The governor of Iowa said she was “disappointed in the current state of the race” for the president but said how the many GOP wins were vindicated by voters.
Iowa Voters Came Out Strong
Governor Kim Reynolds made it clear she is a fan of President Donald Trump and saying that the United States would greatly benefit from having a second term of his presidency.
She pointed out how Iowa voters agreed with where Trump defeated Joe Biden by over 138,000 in the state.
The 2020 presidential election has been highly contested and the Trump campaign continues to say they have mounting evidence that may be able to secure a win for Donald Trump.
Election Not Over Yet
Many states are uncalled despite what the fake mainstream media claims.
“I’m disappointed in the current state of the race nationwide, but we’re still waiting for all votes to be tallied and for decisions to be made about disputed ballots,” Reynolds said, in the statement. ”The American people deserve a fair, transparent election. Everyone should want to ensure that the integrity of our election process is intact and that anyone found guilty of wrongdoing is held accountable.”
She repeats the fact that Iowa voters have validated the GOP with their overwhelming votes for Trump and other Republicans.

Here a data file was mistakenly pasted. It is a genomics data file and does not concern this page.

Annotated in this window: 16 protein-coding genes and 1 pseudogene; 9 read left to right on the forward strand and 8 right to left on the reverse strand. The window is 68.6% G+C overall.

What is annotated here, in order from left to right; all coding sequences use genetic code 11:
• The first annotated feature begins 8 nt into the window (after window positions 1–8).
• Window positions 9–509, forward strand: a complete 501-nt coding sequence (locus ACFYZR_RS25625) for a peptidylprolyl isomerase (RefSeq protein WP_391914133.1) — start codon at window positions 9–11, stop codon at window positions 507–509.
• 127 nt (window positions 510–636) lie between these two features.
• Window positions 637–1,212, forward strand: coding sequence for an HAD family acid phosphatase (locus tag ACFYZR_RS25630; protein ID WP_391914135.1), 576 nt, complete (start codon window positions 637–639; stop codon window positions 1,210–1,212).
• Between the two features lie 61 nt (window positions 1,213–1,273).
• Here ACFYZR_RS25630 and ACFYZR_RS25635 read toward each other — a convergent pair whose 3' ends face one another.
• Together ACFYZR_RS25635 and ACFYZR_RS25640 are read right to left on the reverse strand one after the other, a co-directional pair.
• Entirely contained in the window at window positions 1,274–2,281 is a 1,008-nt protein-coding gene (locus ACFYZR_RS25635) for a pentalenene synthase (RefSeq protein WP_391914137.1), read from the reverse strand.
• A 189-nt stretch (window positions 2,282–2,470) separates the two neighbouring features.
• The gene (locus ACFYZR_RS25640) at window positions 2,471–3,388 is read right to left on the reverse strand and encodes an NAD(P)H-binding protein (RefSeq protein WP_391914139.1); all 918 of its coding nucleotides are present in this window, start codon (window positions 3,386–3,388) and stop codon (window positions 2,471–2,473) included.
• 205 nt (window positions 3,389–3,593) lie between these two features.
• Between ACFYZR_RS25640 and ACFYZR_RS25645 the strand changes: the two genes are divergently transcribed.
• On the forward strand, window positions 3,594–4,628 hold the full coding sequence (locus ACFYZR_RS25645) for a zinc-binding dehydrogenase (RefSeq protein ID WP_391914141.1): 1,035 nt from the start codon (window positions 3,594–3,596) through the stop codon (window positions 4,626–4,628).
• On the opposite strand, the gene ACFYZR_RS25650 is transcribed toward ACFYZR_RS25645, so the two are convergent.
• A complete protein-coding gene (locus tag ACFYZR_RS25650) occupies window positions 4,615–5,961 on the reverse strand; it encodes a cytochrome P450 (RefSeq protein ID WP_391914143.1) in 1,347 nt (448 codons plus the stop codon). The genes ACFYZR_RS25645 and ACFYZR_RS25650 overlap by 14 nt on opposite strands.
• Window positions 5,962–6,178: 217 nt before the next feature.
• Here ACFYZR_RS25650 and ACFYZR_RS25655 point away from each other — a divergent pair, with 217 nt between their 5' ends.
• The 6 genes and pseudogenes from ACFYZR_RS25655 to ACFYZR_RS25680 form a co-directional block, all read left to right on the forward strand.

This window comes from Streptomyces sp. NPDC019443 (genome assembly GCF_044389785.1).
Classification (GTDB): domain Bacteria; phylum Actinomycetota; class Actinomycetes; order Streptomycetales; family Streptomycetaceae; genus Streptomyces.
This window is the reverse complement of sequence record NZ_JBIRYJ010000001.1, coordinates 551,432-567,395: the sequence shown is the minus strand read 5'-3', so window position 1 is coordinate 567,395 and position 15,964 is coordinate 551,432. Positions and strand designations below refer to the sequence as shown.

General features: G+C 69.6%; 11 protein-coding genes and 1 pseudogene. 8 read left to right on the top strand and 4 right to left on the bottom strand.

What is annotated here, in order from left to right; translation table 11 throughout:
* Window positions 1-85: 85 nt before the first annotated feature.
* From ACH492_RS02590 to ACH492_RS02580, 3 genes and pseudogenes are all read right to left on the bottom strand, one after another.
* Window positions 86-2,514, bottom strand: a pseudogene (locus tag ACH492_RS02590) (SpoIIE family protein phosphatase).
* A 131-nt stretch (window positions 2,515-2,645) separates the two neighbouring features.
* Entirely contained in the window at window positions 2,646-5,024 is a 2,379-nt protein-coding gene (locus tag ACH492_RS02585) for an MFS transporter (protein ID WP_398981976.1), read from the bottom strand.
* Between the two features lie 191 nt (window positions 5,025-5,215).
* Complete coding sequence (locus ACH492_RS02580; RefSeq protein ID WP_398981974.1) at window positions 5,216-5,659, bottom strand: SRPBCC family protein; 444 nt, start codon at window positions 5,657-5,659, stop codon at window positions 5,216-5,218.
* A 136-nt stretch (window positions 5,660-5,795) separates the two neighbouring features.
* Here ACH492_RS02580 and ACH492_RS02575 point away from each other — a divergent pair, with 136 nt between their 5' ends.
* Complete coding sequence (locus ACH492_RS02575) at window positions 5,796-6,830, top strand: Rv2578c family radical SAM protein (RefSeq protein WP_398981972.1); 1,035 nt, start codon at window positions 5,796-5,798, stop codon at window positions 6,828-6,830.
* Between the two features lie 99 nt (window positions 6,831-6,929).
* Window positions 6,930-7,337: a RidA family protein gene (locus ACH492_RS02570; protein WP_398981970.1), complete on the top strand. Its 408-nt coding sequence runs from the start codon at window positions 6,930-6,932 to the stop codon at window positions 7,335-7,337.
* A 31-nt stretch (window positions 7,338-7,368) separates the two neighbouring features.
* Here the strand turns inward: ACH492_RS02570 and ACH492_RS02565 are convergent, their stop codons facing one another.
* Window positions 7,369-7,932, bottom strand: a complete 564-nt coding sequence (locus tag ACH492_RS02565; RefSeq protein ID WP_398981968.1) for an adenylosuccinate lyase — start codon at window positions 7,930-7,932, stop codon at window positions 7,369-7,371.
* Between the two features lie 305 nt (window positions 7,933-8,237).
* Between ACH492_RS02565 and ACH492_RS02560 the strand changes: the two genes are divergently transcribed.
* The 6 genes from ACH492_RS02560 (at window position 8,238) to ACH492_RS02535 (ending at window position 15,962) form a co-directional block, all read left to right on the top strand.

Runoff races in Georgia may determine if Republicans hold onto a Senate majority or if the Democrats will secure control of both houses in Congress.
Battleground States for Senate
According to Newsmax:
Arizona, Nevada, and New Hampshire appear to be possible GOP pickups. First-term Sen. Catherine Cortez Mastro is up for reelection in Nevada, which remains a key swing state, Fox News said.
Republicans in Arizona will be targeting Democrat Mark Kelly, who will serve the final two years of the late Sen. John McCain’s term. The GOP also sees Sen. Maggie Hassan, D-N.H., as possibly vulnerable.
Pointing to Arizona, Nevada, and New Hampshire, Sen. Rick Scott, R-Fla., the incoming Republican Senatorial Committee chairman, said that “those are clearly areas that we have a chance to pick up.”
“If you take states like Illinois and Connecticut, they’re really reeling and they’re mad at their government,” he said. “We have a shot across the country if we have good candidates and we raise our money and we run good campaigns.”